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PLAYING LARGE TOURNAMENTS



Playing Large Tournaments
by Jason Kirk  

There are few things that characterize the poker boom better than large live multi-table tournaments. When over 800 players entered the WSOP Main Event in 2003, it was a record field for the most prestigious tournament in the world. Or the ever expanding online poker tournaments like the European Championship of Online Poker (ECOOP), a 14 days event with the smallest buy-in of $100+$9 no-limit hold'em and a guaranteed prize of $300,000. Now, it's not unusual to find fields of a similar size for much smaller buy-in tournaments during two- and three-week events at casinos around the United States; recent $300+40 no-limit hold'em tournaments in Tunica and Atlantic City have drawn well over 700 players each. If you've started thinking it's time to enter one of these monster fields to earn your share of the prize pool, there are a few things you ought to consider before jumping in head-first.

Structure

If you're going to put up more than your usual buy-in for a tournament, it pays to make sure the structure is favorable before you register. Too often, casinos that expect large fields for their smaller buy-in tournaments will employ a structure that is designed to whittle the field down quickly. One sure sign of how fast the structure moves is how quickly antes are introduced to accompany the blinds. At the recent US Poker Championship $300+40 no-limit hold'em event at Atlantic City's Trump Taj Mahal, a $25 ante came in on the third level. By way of contrast, the recent WSOP Circuit events in Tunica didn't introduce antes until the fifth level. The sooner antes come in, the less room most players have to play before moving all-in pre-flop becomes their only move.

Another consideration with regards to structure is how long the levels last. This is especially important for those players who are accustomed to online poker. Whereas online play averages a hand per minute, if not more, in live play you might see a hand every two minutes if everyone at the table acts quickly. If the levels in your tournament only last 40 minutes, you're going to have to make the most of every hand you're dealt. An hour to each level gives you a little more room to work with.

A poor blind structure combined with quick levels can turn a poker tournament into a crapshoot. Be sure you know what you're getting into ahead of time.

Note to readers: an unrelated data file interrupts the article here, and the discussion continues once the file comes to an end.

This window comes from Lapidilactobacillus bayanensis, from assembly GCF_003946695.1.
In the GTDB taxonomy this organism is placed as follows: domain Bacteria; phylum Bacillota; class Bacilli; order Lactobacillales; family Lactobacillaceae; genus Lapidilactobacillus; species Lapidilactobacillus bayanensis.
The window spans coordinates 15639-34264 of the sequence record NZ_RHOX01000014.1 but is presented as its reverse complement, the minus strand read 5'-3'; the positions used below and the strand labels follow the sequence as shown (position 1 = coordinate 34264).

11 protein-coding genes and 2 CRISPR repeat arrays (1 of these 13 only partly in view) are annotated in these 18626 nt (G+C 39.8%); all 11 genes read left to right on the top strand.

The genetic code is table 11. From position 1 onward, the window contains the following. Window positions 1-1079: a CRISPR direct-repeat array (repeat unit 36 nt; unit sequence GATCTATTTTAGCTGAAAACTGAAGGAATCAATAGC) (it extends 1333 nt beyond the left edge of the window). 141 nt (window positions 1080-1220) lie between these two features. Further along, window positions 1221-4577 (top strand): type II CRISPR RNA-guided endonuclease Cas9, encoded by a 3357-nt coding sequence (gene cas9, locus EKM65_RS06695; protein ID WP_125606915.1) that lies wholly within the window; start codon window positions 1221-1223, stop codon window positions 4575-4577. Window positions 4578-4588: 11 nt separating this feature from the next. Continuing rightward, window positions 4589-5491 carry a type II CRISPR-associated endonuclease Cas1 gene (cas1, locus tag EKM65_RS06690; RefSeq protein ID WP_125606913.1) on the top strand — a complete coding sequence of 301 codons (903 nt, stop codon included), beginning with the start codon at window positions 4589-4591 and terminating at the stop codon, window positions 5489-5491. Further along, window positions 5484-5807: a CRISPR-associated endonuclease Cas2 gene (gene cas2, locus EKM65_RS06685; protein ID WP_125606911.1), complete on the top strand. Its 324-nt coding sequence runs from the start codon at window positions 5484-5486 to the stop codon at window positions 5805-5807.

Travel Costs

Even though the expanded tournament schedule of recent years means more areas now hold big tournaments, chances are you'll have to foot the bill for traveling a fair distance to reach your tournament site of choice. Round-trip airfare can be found cheaply through diligent internet searching - if you live near a medium- to large-size airport. If not, driving is probably your only other option, and gas prices today mean that a trip over 500 miles can cost you almost as much as an airplane ticket. It's important to keep in mind that your travel costs can easily equal or surpass the buy-in for a smaller buy-in tournament, so be sure to factor these costs in when you're making preparations to play.

Satellites

Just because you want to play in a large live tournament doesn't mean you have to pay full price for admission. Satellite tournaments are a great way to win your way in for a discounted price, and they're available for almost every event you can play in these days. Be prepared, however, to pay a large fee for the opportunity. A price of $30+15 (50% juice) for a single table satellite to a $300 event is not unusual. If you can afford a slightly higher satellite entry - such as $50+15 - it can pay to play these instead. The difference in competition is usually negligible, the juice is significantly lower, you earn more money for winning the satellite, and selling the vouchers or entry chips you receive from the casino is as easy as playing pocket aces.

Backers

If the final cost of playing in a large live tournament is too high for you, consider finding a few investors to back you into the tournament. A common arrangement is to sell shares which pay a certain percentage of any prize money you win, e.g. 10 shares at $30 apiece to enter a $300 tournament would each pay out 10% of your prize. The more people you know who would consider backing you in a tournament a good investment, the more shares you can sell. If you plan on keeping shares for yourself (always a good idea), be sure not to sell more shares than you need to enter the tournament. Otherwise you'll end up paying out more than you can possibly win - or running from your investors.
 


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